Best Villain of Shonen Anime and some General Thoughts on Shonen Villains

in The Anime Realm3 months ago


This is an odd one for me because if I'm being honest I don't think Shonen Anime has a history of great villains. Plenty of good villains, but not many that I think are truly great. There exist a few exceptions, but most Shonen it gets by on great action and protagonists. I love me some Dragon Ball Z, and there were a lot of good villains there, but even the best of them just don't compare with someone like Johan from Monster, or Vicious from Cowboy Bebop. A few I'm still behind on, like One Piece and Hunter x Hunter, but this is largely not a genre I feel is known for great villains.

Of course, this also comes down to how loosely you define Shonen Anime. While I think most fans look at the term and have an idea, I don't know if there is way I hear it used (At least not here in the west) that makes it entirely clear. Just to make sure, I used this list to personally determine if what I was looking at was Shonen or not.ōnen

That said, it isn't to say that Shonen doesn't have a handful of truly great villains. I fairly quickly came up with four contenders, and I'll first go over the three that didn't cut for me. I will say right now though, my actual pick for best villain of Shonen is going to be a spoiler, as I cannot even discuss the villain in any detail without revealing a huge twist of the anime it comes from. I'll name the anime before revealing the villain I refer to, so anyone who has not seen it and wants to can leave this article without the spoiler.


The first cut I made was Tsukasa from Dr. Stone. I kind of feel this show is too new to honestly give him that reward, as time tends to adjust how one feels about certain shows. Kaguya just plays wonderfully as the Pragmatic villain faced off against Senku as an idealistic scientist. I love that the typical way these roles are portrayed is reversed here, and the rivalry works so well because neither of them is evil people, they both want to save the world, their methods just clash.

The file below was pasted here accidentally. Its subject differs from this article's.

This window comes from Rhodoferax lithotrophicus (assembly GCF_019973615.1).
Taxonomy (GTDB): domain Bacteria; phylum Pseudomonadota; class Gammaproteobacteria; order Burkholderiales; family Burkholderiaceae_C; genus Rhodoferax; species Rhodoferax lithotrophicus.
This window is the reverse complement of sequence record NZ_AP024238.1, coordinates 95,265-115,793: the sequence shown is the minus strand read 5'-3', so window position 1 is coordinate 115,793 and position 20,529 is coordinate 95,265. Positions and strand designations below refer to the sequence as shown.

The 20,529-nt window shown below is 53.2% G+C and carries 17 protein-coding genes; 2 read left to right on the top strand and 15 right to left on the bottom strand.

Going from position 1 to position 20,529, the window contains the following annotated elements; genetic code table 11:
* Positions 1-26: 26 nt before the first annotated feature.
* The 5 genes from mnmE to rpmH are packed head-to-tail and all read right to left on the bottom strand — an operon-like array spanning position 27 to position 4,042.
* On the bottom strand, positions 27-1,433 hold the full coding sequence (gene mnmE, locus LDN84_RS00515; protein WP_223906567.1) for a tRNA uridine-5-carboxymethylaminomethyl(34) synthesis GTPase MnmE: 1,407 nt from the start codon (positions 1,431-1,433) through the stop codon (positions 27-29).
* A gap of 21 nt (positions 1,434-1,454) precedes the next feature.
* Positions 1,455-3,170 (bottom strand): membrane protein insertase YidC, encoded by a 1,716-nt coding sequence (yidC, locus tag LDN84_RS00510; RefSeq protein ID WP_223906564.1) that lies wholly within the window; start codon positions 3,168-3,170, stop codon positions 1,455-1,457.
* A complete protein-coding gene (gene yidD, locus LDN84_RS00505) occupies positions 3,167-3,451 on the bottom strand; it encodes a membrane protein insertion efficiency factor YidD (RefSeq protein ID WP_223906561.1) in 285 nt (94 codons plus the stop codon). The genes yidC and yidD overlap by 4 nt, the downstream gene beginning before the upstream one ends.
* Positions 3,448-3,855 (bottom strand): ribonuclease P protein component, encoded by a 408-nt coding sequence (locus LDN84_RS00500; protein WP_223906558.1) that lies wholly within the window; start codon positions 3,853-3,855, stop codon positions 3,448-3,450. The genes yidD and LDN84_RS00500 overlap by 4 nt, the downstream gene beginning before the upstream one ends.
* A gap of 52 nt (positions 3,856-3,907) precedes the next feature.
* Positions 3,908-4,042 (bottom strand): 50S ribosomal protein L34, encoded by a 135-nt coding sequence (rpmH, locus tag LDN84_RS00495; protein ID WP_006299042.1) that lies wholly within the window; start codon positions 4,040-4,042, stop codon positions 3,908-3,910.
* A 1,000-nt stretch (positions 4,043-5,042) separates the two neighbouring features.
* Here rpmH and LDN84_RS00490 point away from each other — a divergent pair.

The next two cuts were both from Jojo's, and at first, I thought I was going to select Dio as my number one pick. Kira was also a fantastic villain. His solitary lifestyle was a perfect foil to the themes of community that the fourth part of Jojo focused on. His powers were crazy and fun, creating so many interesting fights and situations. Dio, however, may be one of anime's greatest villains that are fairly shallow. There is some depth in the beginning as Dio forsakes his humanity, but what sells it is after he does that it truly does feel like he's become something far beyond human. He may not have a deep character at all after that transformation, but he has a presence about him that makes him feel so much more than anyone else, he's an intimidating figure. Sadly, he doesn't quite make the cut either.


The Show I'll be talking about now is Psycho-Pass. If you have not finished at least the first season, step away from the review now because I am ruining one truly fantastic twist.

My selection best Villain in any Shonen Anime isn't typically who you would think of as the 'Villain' of the show, or in the case of Psycho-Pass the villain of either season one, two, or three. It's a show where the lead antagonist changes each season. That said, this is best Shonen 'Villain' and not Antagonist. Frankly, depending on the circumstances, the best villain of Psycho-Pass isn't necessarily the Antagonist, it's the ever-present Sibyl System.

Originally described as an AI, the Sibyl System is effectively in control of all Japan. It can approve career choices, it meddles in elections, and most importantly it determines a person's Crime Coefficient. This is a numerical value the system gives out based on a person's mental state and determines the likelihood of a person committing a crime. Even the actions of law enforcement are bound by their target's crime coefficient. This leads to the first antagonist of Psycho-Pass, Makashima. He is what the show calls' Criminaly Asymptomatic'. No matter what he does, even if he is in the act of killing another human being, his Psycho-Pass remains clear. The weapons used by the police read his psycho-pass, and as a result, are unable to fire.